NFL to Make Changes to Pro Bowl
The NFL is finally making changes to the Pro Bowl, and it's about damn time.
The biggest difference is that they will do what the NHL does and choose squads by picking players like fantasy league draft.
So, instead of Peyton Manning and Tom Brady being on the same team, we could see them face each other again in the Pro Bowl.
That's more exciting than seeing the good players skip the game and seeing third- and fourth-string players go up against each other. At least, that's the intent; realistically, the hope is more top-line players won't skip it.
The NFL Pro Bowl needed a face lift like Donald Trump needs hair; it needed a overhaul badly. No one was watching any more. More people watch the MLB All-Star Game than, the the NFL Pro Bowl, and given each league's regular-season ratings, that's saying a lot.
Of course, the MLB season counts. The winning league gets home-field advantage in the World Series. There's some incentive to watch; the perspective is that players aren't just going through the motions.
Now, can they please push the game back until after the Super Bowl so players who are on those teams get a chance to skip ... I mean, play, too?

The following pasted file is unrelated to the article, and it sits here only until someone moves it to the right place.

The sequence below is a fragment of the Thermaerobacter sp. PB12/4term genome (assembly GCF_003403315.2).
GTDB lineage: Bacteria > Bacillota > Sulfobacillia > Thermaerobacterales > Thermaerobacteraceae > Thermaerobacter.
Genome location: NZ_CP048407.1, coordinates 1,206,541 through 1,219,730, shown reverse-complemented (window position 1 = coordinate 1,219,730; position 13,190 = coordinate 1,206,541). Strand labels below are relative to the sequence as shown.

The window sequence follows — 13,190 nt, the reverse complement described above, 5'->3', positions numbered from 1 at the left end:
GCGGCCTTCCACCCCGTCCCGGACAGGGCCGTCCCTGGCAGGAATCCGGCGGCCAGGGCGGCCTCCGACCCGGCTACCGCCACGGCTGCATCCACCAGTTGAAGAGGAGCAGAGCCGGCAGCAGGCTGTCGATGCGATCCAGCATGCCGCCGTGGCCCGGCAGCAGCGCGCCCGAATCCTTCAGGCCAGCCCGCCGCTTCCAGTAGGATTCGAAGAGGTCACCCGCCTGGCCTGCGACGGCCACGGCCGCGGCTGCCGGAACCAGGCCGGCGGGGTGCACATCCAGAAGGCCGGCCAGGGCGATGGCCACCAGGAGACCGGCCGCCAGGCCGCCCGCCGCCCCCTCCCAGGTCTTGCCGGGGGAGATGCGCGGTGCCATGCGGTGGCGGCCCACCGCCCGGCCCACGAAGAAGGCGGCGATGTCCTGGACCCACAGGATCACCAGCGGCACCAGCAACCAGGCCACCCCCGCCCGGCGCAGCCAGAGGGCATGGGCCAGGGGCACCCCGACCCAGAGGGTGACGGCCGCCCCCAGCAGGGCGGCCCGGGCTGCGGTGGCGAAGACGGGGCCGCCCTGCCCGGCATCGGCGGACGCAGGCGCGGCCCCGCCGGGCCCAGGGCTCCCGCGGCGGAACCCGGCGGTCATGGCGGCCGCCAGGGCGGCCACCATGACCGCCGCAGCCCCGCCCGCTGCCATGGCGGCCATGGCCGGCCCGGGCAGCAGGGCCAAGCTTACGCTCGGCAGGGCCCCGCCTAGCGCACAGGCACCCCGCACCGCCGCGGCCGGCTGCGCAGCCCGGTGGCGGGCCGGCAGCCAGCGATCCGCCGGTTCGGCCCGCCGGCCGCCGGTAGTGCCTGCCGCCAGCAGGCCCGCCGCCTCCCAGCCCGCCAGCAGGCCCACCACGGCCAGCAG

Here are the rest of the changes that were made in an attempt to distinguish the Pro Bowl from flag football:
Rosters: The rosters will continue to consist of 43 players per squad. The kick return specialist will be replaced by an additional defensive back.
Cover Two and Press Coverage: The defense will be permitted to play cover two and press coverage. In previous years, only man coverage was permitted, except for goal-line situations.
Stopping of the Game Clock: Beginning at the two-minute mark of every quarter, if the offense does not gain at least one yard, the clock will stop as if the play were an incomplete pass. This rule will make the team with the ball attempt to gain yardage toward the end of each quarter.
Game Timing: The game clock will start after an incomplete pass on the signal of the referee, except inside the last two minutes of the first half and the last five minutes of the second half.
Play Clock: A 35-second/25-second play clock will be adopted instead of the typical 40-second/25-second clock.
Sacks: The game clock will not stop on quarterback sacks outside of the final two minutes of the game. Currently, the game clock stops in these situations outside of two minutes of the second and fourth quarters.
We'll see if any of these changes, which will take place in 2014, will actually make the game more interesting. Otherwise, the NFL may be forced to simulate the game on Madden 14.
Now that, might be more exciting.